CLEARWATER BEACH, Fla. -- The New York contingent to the Republican National Delegation is a little short on the funny hats and crazy costumes that make such events so colorful, but 13-year-old Joey Ballan is doing his part to stand out in the crowd.
Joey arrived at the New York delegation breakfast this morning with his father, John Ballan, a GOP activist from Scarsdale.
And not only did young Joey arrive in a Yankees hat, he came with a sign that said "I'll need a job in 10 years -- vote for Romney and Ryan."
Asked if the sign was his son's idea, the elder Ballan said: "It was a joint production."
CLEARWATER, Fla. -- Ann Romney's Tuesday night speech at the Republican National Convention kept the crowd buzzing today at the New York delegation breakfast.
Women especially seemed thrilled with her speech, although men said she was the star of the show as well, outshining New Jersey Gov. Chris Christie, the keynoter who still won plenty of praise for making the case for replacing President Barack Obama along with some criticism for talking too much about himself.
"I connected with her," said Jennifer Walter, the wife of New York State Assemblyman Ray Walter of Amherst. "As a wife, as a mother, she really made a connection."
Lisa Grey, who is running for a State Senate seat from Staten Island, said Mrs. Romney's speech stood out for how it could change public perceptions of the Republican nominee, Mitt Romney -- who, polls show, trails Obama by double digits when pollsters ask which candidate is more likable.
"She humanized Mitt Romney," Grey said. "For people who didn't know him, she showed what kind of person he is."
Chautauqua County Executive Greg Edwards said Mrs. Romney went a long way toward countering the Obama campaign ads that offer a false and damning portrait of the GOP nominee.
"He's not what he's been portrayed to be," and Mrs. Romney showed that, Edwards said, adding: "Hers was the most powerful speech of all."
But Christie's was plenty powerful, too, Assemblyman Walter said.
"I think Chris Christie is a real star," he said.
Others privately grumbled that the bombastic New Jersey governor didn't mention Romney until deep into his speech, instead focusing on his own New Jersey story.
But any criticism of Christie paled in comparison to the praise for Romney.
"How about Ann Romney last night?" House Speaker John Boehner told the New York delegates this morning. "This was the biggest speech of her life, under the most difficult circumstances. And I thought she just did a marvelous job."
As for Christie, Boehner termed his speech "very, very commendable."
In this video, former New York Gov. George Pataki praises Ann Romney's speech and discusses his own plans to possibly campaign for the Romney-Ryan ticket:
Back in July, when County Executive Mark C. Poloncarz reached a tentative agreement with county government's largest union, confidence exuded from the 16th floor of the Rath Building.
He wasn't taking interviews on the subject, but a news released issued by his office on July 23 included this quote: “In my first 7 months, I have done what the previous two administrations could not accomplish over the last 5 years--reaching a fair agreement with the County’s largest employee union,” Poloncarz said in a written statement released by his office.
The statement was a leap.
Former County Executive Chris Collins had also reached a tentative contract in 2010 with the union. That proposal was voted down by the CSEA's membership.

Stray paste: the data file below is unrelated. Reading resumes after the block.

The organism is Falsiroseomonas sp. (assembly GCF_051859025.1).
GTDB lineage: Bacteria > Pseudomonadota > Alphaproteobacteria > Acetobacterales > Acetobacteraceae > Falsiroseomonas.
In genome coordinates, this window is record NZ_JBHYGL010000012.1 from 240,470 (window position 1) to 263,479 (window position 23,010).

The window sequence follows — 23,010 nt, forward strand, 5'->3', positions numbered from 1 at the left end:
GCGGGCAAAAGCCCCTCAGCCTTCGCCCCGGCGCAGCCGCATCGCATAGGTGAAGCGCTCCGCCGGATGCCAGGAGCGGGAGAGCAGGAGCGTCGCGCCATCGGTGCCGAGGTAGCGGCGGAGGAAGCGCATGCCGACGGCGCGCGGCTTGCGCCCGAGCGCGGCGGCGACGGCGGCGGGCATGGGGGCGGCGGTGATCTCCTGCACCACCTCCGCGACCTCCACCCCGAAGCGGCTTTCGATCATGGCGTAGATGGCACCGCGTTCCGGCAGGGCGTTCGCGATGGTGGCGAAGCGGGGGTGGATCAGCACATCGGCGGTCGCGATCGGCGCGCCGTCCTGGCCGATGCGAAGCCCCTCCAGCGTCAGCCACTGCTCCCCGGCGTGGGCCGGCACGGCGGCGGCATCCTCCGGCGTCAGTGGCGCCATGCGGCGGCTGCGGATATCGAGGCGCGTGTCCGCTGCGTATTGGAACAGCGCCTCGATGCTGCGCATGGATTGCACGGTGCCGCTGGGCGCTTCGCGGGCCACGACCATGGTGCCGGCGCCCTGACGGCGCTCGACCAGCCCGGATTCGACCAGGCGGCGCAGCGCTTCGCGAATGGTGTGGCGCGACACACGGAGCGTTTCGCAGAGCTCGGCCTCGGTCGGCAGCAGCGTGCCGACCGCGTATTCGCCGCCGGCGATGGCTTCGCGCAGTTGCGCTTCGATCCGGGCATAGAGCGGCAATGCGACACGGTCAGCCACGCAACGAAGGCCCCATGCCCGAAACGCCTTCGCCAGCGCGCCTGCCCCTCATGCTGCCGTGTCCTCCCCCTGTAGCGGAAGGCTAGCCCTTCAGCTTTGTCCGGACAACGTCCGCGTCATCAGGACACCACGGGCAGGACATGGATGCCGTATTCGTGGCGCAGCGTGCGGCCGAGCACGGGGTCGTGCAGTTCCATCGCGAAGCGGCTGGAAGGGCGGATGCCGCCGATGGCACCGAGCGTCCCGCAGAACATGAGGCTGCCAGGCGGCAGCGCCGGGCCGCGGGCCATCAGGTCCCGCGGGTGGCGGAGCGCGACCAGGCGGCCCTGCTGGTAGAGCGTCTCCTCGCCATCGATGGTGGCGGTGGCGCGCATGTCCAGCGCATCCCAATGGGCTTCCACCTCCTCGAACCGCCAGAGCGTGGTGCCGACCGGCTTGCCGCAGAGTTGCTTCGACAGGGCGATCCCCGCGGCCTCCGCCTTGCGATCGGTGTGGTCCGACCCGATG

The same thing happened last week when CSEA members rejected the latest proposal negotiated by Poloncarz.
Poloncarz did not make himself available to discuss the vote with The News on Thursday, but his office did issue another written statement.
Staff in his office also quietly went back and revised the original statement sent out to news outlets on July 23. The quote claiming Poloncarz had done "what the previous two administrations could not accomplish over the last 5 years" has been deleted.
The sentence now reads: "Today, I believe we have reached a fair agreement with the County’s largest employee union,” said Poloncarz.
Why the change? Peter Anderson, a spokesman for Poloncarz, said the county executive's director of policy and communications "thought that first sentence was presumptive being that it was a tentative agreement."
TAMPA, Fla. -- Western New York’s Republican leaders weren’t exactly impressed with the big show Ron Paul supporters made on the convention floor Tuesday.
Upset that the convention adopted new presidential nominating rules that will make it more difficult for insurgents like Paul to make serious runs for the nomination, Paul delegates booed and chanted loudly. And Paul himself told Fox News that he might not vote for GOP presidential nominee Mitt Romney.
But Paul, a Texas congressman known for his libertarian views, has no delegates in New York and won little sympathy there.
“The party needs to come together and focus on the nominee,” said Erie County Republican Chairman Nicholas A. Langworthy. “This convention should be about Mitt Romney and Paul Ryan. Anything else is a distraction.”
Michael J. Norris, the Niagara County Republican chairman, agreed.
“We’d ask all Republicans to come together so that we can elect Mitt Romney over the alternative,” he said.
CLEARWATER BEACH, Fla. — Former Sen. Alfonse M. D'Amato was clearly enjoying himself Tuesday as he addressed the New York delegation to the Republican National Convention, telling old campaign stories and recalling days when New York Republicans constituted a powerful force.
But the three-term former senator assumed a much more serious tone when he later told reporters the New York GOP must reach out to Hispanics and immigrants in order to once again become viable statewide.
"We need to make a concerted effort to get the biggest growing bloc participating in politics — the Hispanic community," he said. "I look at that community as a very hard working, family oriented community that Republicans should be appealing to."